C&C Labs News Wire

— Saturday, October 7, 2006 —

Posted By: Blbpaws at 4:21:27 PM ET

Podcast Summary

I was going to write a detailed summary of the podcast, but I just saw that HeXetic has already done one at Planet CNC. Here it is:
  • The new interface is a hybrid of the sidebar and more "traditional" RTS context-sensitive bottombar. You get the ability to control your factories and MCV from anywhere on the map as well as info about your currently selected buildings or units.
  • The MCV is, of course, back in its classic (redeployable!) form, but two new construction-related items are the "crane" and the still-being-named/still-being-tweaked "mini-mcv". The crane gives you a second structure build queue - basically you plonk it down and it lets you construct another building while your MCV constructs one. Helpful for those turtlers who like to build big bases fast. Of course, one crane can't build another, so no getting around having your Con Yard blown up that way. The "mini-mcv" can't build anything, but when you deploy it on land, you can then drop down buildings constructed at your ConYard or Crane next to it. Each one is basically half of the MCV's functionality, though neither one is as good (or as expensive) as the MCV itself.
  • Jason Bender gave an interesting quote about the turtle-vs-rush balance in Command & Conquer games as a whole:
    Short answer is, turtling isn't really a viable strategy in Command & Conquer. It's an - it's an aggressive game - you have to get out there and kick some butt. The base defenses and the walls are speedbumps. They're not, you know, solutions. So, what you really have to do is build an army, get out there, and knock the other guy's base down. That's the only way to win.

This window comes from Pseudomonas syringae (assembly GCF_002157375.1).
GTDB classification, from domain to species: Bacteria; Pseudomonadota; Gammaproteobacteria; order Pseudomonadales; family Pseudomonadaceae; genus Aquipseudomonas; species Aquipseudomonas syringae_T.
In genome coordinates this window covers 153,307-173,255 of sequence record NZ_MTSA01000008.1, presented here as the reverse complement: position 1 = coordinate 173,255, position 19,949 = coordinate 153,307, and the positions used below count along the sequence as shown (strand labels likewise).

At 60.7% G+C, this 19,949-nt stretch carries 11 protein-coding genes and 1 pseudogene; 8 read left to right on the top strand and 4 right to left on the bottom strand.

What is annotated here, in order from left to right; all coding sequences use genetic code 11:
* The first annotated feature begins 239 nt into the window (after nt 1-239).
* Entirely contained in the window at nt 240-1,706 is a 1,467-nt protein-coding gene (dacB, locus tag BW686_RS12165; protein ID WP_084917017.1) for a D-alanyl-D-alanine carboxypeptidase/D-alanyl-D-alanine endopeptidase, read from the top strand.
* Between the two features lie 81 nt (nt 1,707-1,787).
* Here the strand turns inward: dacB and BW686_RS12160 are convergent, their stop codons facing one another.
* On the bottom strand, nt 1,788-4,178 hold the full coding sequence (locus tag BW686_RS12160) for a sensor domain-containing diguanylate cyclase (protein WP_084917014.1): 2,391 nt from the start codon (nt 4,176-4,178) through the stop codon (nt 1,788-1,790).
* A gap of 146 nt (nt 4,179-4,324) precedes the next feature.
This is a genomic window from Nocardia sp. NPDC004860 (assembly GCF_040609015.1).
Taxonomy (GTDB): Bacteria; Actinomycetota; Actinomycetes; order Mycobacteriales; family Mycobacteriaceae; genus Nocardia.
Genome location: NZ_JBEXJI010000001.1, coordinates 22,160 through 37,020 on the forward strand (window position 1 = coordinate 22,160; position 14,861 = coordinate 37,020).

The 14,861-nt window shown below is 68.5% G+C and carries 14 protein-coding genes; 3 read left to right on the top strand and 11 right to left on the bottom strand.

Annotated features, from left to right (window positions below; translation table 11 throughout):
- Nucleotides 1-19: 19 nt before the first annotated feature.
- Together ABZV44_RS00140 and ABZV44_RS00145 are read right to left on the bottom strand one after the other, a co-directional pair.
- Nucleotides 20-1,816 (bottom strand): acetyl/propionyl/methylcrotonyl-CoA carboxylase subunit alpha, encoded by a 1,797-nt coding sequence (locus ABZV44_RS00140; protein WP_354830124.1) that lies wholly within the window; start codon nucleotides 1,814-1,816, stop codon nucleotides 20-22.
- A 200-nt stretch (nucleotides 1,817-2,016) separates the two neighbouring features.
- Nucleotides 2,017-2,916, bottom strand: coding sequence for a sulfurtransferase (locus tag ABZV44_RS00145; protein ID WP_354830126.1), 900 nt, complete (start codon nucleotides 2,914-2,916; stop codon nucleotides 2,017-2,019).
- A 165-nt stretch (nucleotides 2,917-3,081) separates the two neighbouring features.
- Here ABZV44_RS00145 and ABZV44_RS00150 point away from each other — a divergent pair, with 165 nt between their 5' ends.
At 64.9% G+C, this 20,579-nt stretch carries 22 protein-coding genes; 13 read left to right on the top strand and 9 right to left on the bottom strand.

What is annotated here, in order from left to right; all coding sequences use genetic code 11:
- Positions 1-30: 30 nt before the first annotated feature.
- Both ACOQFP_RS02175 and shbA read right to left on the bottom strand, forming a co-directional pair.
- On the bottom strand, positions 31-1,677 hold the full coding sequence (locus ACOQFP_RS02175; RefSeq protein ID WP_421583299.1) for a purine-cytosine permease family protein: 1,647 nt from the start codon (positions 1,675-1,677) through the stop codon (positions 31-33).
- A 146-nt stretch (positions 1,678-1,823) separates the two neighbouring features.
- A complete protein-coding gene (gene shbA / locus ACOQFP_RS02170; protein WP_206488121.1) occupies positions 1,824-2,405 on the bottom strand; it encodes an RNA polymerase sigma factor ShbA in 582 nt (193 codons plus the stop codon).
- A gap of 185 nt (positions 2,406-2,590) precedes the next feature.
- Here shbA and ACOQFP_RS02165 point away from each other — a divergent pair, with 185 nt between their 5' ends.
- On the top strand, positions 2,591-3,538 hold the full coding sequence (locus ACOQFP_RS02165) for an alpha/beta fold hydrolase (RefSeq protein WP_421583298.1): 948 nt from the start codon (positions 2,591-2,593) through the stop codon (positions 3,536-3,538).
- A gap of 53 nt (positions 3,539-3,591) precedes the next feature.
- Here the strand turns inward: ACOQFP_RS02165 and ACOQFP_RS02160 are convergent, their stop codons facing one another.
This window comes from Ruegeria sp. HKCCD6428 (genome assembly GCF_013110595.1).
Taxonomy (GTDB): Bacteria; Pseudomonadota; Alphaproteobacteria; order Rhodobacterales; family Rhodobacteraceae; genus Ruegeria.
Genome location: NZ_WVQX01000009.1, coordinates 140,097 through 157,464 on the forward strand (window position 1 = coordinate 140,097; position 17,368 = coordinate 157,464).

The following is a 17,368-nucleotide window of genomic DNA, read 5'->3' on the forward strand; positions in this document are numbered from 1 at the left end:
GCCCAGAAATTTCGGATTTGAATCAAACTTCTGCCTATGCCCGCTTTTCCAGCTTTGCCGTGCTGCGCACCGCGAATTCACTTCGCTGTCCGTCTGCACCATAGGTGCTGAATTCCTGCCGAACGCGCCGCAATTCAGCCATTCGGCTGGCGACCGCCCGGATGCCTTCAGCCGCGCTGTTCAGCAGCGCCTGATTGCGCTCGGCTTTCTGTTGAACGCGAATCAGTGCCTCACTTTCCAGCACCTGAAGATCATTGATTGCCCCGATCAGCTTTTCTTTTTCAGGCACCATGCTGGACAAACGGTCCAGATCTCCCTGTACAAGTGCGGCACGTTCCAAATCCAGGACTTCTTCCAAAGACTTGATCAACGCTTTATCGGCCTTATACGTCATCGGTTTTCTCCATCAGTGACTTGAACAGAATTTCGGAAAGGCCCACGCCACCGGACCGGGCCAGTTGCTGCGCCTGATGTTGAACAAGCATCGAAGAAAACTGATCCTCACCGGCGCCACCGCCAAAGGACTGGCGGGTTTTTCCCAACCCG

Greg Black countered this somewhat by pointing out that the sidebar build style makes defending easier overall because you can construct your defenses in relative peace and rest assured that they'll get at least a few shots in rather than being blown up during construction.
  • The trio also discussed the contentious issue of squads, with Greg Black asserting that one squad of bazookaguys in C&C3 is the same as one single bazookaguy in TD/TS, in terms of cost and effectiveness. The squads system just means that there are more visual guys on-screen, not less physical units under your control. Engineers and commandos are still solo, and, in general, squads are smaller than in BFMEII and more "elite" squads come in smaller denominations. For example, the sniper squad just has two guys: the sniper, and his spotter. Infantry in squads have their own hitpoints and squads don't have BFME-style "leaders" (the guys with the flag).
  • With regards to game speed, Greg Black re-iterated that the Leipzig demo was horribly sped up, with stuff being built stupidly fast and blowing up just as quickly. While C&C3 is supposed to be fast, it's not going to be THAT fast. Greg's approach to balancing speed is to start off too fast and then back off to a comfortable level.
  • To see the rest of the summary, head on over to Planet CNC.  A very nice job by HeXetic, and a nice overview of the 40 minute podcast.
    Last edited by Mike on Sunday, October 8, 2006 at 5:16:49 PM.